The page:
Since iOS 6 was announced at Apple’s Worldwide Developers Conference in June, most buzz about the new mobile operating system has been about Apple Maps, followed by features like the panoramic camera, Facebook integration, and new phone call features like ‘Do Not Disturb,’ ‘Remind Me Later,’ and ‘Reply with Message.’
Since iOS became publicly available in September, I’ve continually been surprised at the lack of attention being paid to Passbook. Sure, big companies like Target, American Airlines, and Starbucks are using them. But even those Passes seem basic and I’ve heard several stories about them not working with mobile apps the way they should.
For now, I agree with The Next Web’s Lauren Hockenson, believing that the problem with Passbook as it is lies in the integration (or lack thereof) into other mobile marketing efforts, such as apps.
As far as I’m aware, there still relatively few marketers using Passbook, considering how easy it can be to create passes. So I figured a guide on the blog would be appropriate. Let’s get started…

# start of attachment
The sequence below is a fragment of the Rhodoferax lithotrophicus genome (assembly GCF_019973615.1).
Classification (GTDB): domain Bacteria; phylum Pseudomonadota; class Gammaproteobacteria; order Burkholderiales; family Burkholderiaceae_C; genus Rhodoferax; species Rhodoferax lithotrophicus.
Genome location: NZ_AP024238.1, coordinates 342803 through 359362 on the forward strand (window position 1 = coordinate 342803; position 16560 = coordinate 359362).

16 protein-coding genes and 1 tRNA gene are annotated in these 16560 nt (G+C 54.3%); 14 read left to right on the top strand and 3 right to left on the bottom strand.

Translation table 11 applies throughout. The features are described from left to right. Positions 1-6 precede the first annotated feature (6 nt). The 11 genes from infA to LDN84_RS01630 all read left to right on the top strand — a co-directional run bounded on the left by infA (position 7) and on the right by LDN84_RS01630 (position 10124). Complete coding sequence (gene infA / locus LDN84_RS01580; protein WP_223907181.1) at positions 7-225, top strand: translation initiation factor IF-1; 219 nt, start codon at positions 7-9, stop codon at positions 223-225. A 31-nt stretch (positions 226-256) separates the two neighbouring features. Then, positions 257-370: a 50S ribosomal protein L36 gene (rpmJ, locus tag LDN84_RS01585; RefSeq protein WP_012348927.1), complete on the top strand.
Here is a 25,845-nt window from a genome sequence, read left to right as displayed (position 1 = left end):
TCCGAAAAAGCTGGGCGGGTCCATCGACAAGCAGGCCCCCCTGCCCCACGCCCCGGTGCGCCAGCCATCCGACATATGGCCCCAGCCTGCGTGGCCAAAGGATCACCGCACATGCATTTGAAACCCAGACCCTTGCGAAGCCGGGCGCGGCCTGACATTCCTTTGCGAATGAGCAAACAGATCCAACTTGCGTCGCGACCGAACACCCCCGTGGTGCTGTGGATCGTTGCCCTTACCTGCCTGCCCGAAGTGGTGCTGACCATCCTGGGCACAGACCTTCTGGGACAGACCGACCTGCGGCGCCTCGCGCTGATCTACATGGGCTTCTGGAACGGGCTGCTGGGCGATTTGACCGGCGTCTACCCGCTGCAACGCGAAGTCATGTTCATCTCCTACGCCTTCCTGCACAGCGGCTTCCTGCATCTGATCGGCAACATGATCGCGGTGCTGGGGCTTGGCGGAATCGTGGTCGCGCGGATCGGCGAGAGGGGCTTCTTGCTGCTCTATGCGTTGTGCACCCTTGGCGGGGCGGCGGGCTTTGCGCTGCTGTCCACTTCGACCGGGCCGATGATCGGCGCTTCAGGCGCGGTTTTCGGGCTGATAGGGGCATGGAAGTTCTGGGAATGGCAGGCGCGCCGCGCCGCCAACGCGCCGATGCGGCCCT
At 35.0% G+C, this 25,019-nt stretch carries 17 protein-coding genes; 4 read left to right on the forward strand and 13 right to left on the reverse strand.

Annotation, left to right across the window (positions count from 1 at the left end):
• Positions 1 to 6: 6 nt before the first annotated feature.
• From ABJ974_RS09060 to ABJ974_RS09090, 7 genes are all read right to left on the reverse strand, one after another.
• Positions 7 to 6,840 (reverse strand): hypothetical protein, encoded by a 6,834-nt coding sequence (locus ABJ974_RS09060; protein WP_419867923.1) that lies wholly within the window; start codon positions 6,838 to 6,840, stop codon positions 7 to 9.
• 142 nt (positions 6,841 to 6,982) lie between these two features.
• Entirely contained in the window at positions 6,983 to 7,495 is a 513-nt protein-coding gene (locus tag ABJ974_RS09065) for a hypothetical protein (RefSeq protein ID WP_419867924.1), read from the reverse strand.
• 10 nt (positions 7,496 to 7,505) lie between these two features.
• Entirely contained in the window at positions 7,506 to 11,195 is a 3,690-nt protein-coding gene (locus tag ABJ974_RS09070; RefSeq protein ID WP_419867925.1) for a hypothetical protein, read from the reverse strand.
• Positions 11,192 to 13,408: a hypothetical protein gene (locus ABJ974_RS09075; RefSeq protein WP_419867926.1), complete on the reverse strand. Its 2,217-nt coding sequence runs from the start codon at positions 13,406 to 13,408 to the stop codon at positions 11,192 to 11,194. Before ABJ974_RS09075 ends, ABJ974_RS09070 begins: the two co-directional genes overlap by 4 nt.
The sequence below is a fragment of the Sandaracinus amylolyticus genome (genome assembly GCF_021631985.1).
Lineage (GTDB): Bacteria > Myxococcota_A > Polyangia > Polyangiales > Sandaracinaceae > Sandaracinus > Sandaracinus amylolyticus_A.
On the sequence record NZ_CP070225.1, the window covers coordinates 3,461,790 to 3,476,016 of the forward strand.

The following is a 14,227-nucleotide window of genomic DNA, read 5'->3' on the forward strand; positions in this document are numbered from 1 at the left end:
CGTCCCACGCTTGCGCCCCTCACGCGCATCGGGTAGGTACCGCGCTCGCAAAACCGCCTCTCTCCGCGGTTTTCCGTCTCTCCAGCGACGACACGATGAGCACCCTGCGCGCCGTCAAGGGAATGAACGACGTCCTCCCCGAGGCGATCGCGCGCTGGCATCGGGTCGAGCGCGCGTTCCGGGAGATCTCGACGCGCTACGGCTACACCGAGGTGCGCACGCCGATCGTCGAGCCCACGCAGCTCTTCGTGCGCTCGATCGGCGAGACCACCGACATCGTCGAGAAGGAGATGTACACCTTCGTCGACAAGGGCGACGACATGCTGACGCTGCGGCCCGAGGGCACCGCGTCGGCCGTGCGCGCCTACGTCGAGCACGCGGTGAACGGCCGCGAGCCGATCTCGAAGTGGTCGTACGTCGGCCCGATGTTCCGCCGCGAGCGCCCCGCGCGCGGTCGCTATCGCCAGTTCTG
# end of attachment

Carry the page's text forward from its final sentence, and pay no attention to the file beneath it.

What is Passbook?
Passbook is a pre-installed app on iPhones and iPod Touch devices with iOS 6. If you are updating a device to iOS 6 instead of buying a new device, the app will be there when the upgrade is complete. It’s a native app, meaning along with apps like the calendar, calculator, and contacts, it can’t be deleted.
It is a digital wallet of sorts, but instead of holding credit card information, it holds Passes.
Passes are a file type that works on iOS 6 devices as well as OS X 10.8.2. This means that if customers are running the proper version of OS X, they can use iCloud to add Passes to your Passbook from your desktop or laptop. Passes can also be saved to your Passbook through links sent through email, SMS, or a mobile app.